Five food and nutrition trends we hope will stay long after this pandemic is gone

Written by Endeavour College of Natural Health | 4 September, 2020

Five food and nutrition trends

As we continue to ride the wave of COVID-19, one sector that’s huge right now is food and nutrition! Here, Meg Yonson takes a look at the five food trends that she hopes will stay long after this pandemic is gone.

Meg is an Endeavour-qualified nutritionist, an experienced recipe developer and graphic designer. For the past seven years, she’s been working professionally in the food space, predominantly on health and wellness projects. Right now, she’s juggling several projects, including the next CSIRO cookbook.

“Given the nature of my work, I’m always watching trends and developing projects that respond to what I’m seeing. It’s amazing to see how this area is evolving, and hopefully, these food trends will stick,” Meg said. “The pandemic may have reduced our ability to eat out with friends and family, but we’re still finding ways to connect over food.”

1. Opting for healthy

“People are more aware of their health, and there’s a growing interest in what they can do to improve their health and immunity, beginning with the food they eat,” Meg said. “For nutritionists, this is good news because our knowledge and experience are more in demand than ever.”

2. Keeping it simple

“We had already seen a shift towards simpler meals with a focus on a few quality ingredients, but COVID-19 accelerated this trend. Taste and nutritional value are more important than a fancy cooking technique,” Meg said. “We’re even seeing this trend in restaurants.”

3. Home-cooking from scratch

“Even where restrictions have been eased, people are still not going out like before. Stuck at home, they’re honing their cooking skills and learning how to make things from scratch,” Meg said. “Just look at the rise in baking and bread-making during COVID-19! As well as providing nourishment, home-cooking is something useful and tangible that we can create during so much uncertainty.”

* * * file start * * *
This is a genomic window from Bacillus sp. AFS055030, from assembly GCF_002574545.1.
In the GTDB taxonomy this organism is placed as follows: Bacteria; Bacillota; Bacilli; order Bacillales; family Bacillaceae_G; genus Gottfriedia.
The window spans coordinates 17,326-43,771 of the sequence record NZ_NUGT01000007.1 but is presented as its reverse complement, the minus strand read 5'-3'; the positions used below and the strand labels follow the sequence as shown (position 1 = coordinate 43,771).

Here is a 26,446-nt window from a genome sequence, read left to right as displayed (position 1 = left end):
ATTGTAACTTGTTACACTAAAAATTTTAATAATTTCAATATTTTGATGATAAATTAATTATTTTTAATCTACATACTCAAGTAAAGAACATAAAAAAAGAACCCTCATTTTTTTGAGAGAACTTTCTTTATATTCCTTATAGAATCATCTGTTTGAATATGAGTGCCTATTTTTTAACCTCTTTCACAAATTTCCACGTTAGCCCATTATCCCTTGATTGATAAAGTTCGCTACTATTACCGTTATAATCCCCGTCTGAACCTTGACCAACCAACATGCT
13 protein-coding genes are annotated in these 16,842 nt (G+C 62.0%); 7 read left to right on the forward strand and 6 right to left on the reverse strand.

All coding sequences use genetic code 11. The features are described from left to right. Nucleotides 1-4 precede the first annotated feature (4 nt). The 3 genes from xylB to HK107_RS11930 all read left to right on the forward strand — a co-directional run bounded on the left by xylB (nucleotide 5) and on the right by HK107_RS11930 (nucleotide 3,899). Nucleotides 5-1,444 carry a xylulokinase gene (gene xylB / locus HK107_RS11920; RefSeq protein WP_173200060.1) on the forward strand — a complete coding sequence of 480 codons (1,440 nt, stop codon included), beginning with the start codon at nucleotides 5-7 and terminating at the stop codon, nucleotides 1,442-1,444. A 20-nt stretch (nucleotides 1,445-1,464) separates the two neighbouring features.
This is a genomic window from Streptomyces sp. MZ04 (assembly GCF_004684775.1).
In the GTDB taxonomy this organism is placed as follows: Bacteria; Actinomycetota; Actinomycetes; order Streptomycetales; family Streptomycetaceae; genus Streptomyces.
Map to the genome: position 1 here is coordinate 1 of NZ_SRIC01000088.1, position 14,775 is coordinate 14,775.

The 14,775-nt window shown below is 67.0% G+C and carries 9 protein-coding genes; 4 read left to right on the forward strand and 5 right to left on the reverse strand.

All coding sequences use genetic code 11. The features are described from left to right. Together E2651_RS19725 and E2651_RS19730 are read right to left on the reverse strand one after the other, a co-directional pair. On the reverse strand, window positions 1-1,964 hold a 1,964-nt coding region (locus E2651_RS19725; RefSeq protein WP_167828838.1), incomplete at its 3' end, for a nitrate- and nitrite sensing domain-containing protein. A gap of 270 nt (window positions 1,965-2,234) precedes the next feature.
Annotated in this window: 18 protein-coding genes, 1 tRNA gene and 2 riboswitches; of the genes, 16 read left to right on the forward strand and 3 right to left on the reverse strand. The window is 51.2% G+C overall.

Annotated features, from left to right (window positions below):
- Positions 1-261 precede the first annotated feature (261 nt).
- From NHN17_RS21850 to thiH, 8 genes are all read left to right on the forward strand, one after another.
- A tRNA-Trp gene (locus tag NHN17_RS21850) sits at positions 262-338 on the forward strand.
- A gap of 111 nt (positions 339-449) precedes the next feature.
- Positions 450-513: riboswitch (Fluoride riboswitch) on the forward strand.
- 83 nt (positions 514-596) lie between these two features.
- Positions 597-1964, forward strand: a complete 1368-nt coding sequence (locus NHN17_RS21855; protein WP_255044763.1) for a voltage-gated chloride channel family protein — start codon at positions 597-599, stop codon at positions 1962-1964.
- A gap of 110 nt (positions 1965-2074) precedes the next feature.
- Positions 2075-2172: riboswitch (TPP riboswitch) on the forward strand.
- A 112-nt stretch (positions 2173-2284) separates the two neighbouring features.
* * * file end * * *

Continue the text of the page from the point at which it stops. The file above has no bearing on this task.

4. Using what’s available

“It’s not just toilet paper that’s hard to find! People have got creative about substituting ingredients that they can’t find or growing their own herbs or vegetables,” Meg said. “And some people are discovering frozen products they didn’t know existed.”

5. Shopping local

“Confined to our neighbourhoods because of the pandemic, we’ve got little choice but to shop locally. We've realised the importance of supporting our local grocers and growers as it's the most reliable way to access food,” Meg said. “People are paying closer attention to where food products come from, what’s shipped from overseas and they’re choosing to buy local.”


Endeavour College of Natural Health

Endeavour College of Natural Health is Australia's largest Higher Education provider of natural medicine courses.

The College is known as the centre of excellence for natural medicine and is respected for its internationally recognised academic teams and high calibre graduates. Endeavour offers Bachelor of Health Science degrees in Naturopathy, Nutritional and Dietetic Medicine, Acupuncture and Myotherapy, a fully online Bachelor of Complementary Medicine and  HLT52015 Diploma of Remedial Massage.

Read more by Endeavour College of Natural Health

Related Articles